8 Octopus Facts That Prove These 8-Armed Cephalopods Are the Einsteins of the Deep

Are you smarter than a fifth grader an octopus? These clever, crafty cephalopods have multiple brains and hearts, can use tools, and are highly remarkable. My Octopus Teacher was not only a smash hit on Netflix but also took home the 2021 Oscar for Best Documentary.

Octopuses are playful, resourceful, and inquisitive. Some species cuddle with one another, while others have been known to bond with humans. They are among the most highly evolved invertebrates and are considered by many biologists to be the most intelligent. They possess long-term and short-term memories, similar to vertebrates, and pass their personality traits on to their offspring.

What else do octopuses have going for them?

1. They’re great escape artists.

There have been dozens of reports of octopuses who have sneaked out of tight spaces, and most recently, the world was captivated by Inky’s daring story. Inky was an octopus living at a New Zealand aquarium who reportedly made his dash for freedom when the lid of his enclosure was left slightly ajar one night. Inky, a common New Zealand octopus, is believed to have climbed out of his tank, fallen to the floor, and slid across the aquarium floor to a drainpipe. He then dropped 164 feet through the drainpipe to freedom in the sea. Learn more fascinating facts and read inspiring stories about animals like octopuses in the bestselling book Animalkind.

Remember: Life in a tank is no life at all for sensitive, intelligent octopuses. Octopuses like Inky are capable of complex thought processes, have long-term memories, use tools, learn through observation, and even have the capacity to feel bored. His bold escape should send a message to aquariums to keep their tentacles off octopuses for good.

Then there was the foot-long two-spotted octopus confined to a tank in an aquarium in Santa Monica, California, just a few feet from the ocean. She managed to disassemble a valve at the top of her tank and release hundreds of gallons of water, flooding the surrounding exhibits and offices. Think she was trying to tell aquarium officials something?

Houdini had nothing on our eight-legged friends.

2. Female octopuses have boundaries, and they enforce them.

When males make unwanted mating advances, female octopuses make their boundaries known by throwing pre-collected sand at their aggressors.

3. Octopuses are 50 shades of gray … literally.

Octopuses change the color of their skin both for camouflage and communication. They also alter the position of their muscles to change their skin’s texture—a skill they use to masquerade as seaweed or rocks.

octopuses and camouflage

4. Do octopuses use tools?

Veined octopuses were spotted off Indonesia tiptoeing with stacks of upturned coconut shells clutched beneath them and then turning their booty into portable hideouts. First, though, they flushed the mud from them. A clean house is a happy house, after all.

5. Octopuses smile for the camera.

An octopus named Rambo not only learned how to take photos, he also mastered the camera after just three attempts. “That’s faster than a dog,” said a staffer at the New Zealand aquarium where Rambo is kept. “Actually it’s faster than a human in some instances.”


6. These cephalopods have good aim.

Otto, an octopus being held in a German aquarium, alleviated his boredom by squirting water onto a light above his tank, short-circuiting the lights in the entire building. He has also entertained himself by juggling hermit crabs, throwing rocks at the glass of his tank, and “redecorating” his tank by moving everything around.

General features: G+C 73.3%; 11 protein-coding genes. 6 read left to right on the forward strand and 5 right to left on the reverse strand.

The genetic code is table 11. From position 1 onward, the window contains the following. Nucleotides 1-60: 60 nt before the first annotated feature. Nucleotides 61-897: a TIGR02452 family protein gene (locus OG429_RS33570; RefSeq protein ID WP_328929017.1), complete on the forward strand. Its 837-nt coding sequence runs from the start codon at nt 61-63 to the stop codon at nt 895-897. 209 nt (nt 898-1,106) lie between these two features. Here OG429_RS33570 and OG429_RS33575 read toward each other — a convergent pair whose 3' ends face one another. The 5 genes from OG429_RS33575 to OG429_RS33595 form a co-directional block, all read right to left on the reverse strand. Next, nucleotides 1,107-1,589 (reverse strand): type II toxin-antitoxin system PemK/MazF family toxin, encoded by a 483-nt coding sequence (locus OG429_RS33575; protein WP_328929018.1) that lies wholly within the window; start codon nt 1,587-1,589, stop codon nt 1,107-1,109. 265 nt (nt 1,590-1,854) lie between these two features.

7. They never give up.

Sid, yet another captive octopus, managed to escape from his tank in New Zealand multiple times. He even hid in a drain for five days. Happily, his persistence paid off: The aquarium finally released him back into the ocean.

© iStock.com/oceanbodhi

8. Octopuses feel pain.

Anyone moved by My Octopus Teacher will be upset to hear that PETA has exposed that in some restaurants, octopuses are still eaten alive. Of eating an octopus alive, Dr. Jennifer Mather, an expert on cephalopods and a psychology professor at the University of Lethbridge in Alberta, Canada, says, “[T]he octopus, which you’ve been chopping to pieces, is feeling pain every time you do it. It’s just as painful as if it were a hog, a fish, or a rabbit, if you chopped a rabbit’s leg off piece by piece. So it’s a barbaric thing to do to the animal.”

PETA Octopus billboard

PETA is pushing for an end to that atrocity and recently scored a victory when a New York City restaurant agreed to stop serving live octopuses and lobsters.

Of course, if humans had the three hearts an octopus has, we would never capture them, let alone eat them. We should need just one functioning heart to allow us to be kind to animals in all their forms.

Speak Up for Octopuses

Do you live in California or New York? Click below to call on your lawmakers to introduce legislation that prohibits animals from being mutilated, “prepared,” and served alive.

Help Octopuses if You Live in California

Help Octopuses if You Live in New York

And for octopuses trapped in SeaQuest aquariums around the U.S.—like the one who was reportedly boiled to death in a tank at SeaQuest Las Vegas—urge the chain of tourist traps to stop exploiting animals and transfer them to reputable facilities:

Tell SeaQuest to Do Right by Octopuses and All Other Animals

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 Ingrid E. Newkirk

“Almost all of us grew up eating meat, wearing leather, and going to circuses and zoos. We never considered the impact of these actions on the animals involved. For whatever reason, you are now asking the question: Why should animals have rights?” READ MORE

— Ingrid E. Newkirk, PETA President and co-author of Animalkind